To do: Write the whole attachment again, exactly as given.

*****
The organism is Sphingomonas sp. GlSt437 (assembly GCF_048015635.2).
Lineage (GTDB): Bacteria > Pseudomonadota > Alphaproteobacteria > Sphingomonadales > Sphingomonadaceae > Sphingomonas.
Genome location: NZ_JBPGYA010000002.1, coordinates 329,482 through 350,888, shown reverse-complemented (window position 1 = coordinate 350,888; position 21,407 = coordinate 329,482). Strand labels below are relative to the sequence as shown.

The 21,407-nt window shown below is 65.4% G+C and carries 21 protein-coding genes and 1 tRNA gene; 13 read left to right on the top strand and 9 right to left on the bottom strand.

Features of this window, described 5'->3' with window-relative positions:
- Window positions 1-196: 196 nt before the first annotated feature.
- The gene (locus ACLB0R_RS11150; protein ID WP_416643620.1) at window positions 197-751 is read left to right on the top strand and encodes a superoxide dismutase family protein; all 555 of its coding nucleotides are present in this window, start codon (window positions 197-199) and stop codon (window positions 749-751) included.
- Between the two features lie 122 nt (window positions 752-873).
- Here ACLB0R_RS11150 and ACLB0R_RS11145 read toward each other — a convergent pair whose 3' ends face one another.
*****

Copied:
The organism is Sphingomonas sp. GlSt437 (assembly GCF_048015635.2).
Lineage (GTDB): Bacteria > Pseudomonadota > Alphaproteobacteria > Sphingomonadales > Sphingomonadaceae > Sphingomonas.
Genome location: NZ_JBPGYA010000002.1, coordinates 329,482 through 350,888, shown reverse-complemented (window position 1 = coordinate 350,888; position 21,407 = coordinate 329,482). Strand labels below are relative to the sequence as shown.

The 21,407-nt window shown below is 65.4% G+C and carries 21 protein-coding genes and 1 tRNA gene; 13 read left to right on the top strand and 9 right to left on the bottom strand.

Features of this window, described 5'->3' with window-relative positions:
- Window positions 1-196: 196 nt before the first annotated feature.
- The gene (locus ACLB0R_RS11150; protein ID WP_416643620.1) at window positions 197-751 is read left to right on the top strand and encodes a superoxide dismutase family protein; all 555 of its coding nucleotides are present in this window, start codon (window positions 197-199) and stop codon (window positions 749-751) included.
- Between the two features lie 122 nt (window positions 752-873).
- Here ACLB0R_RS11150 and ACLB0R_RS11145 read toward each other — a convergent pair whose 3' ends face one another.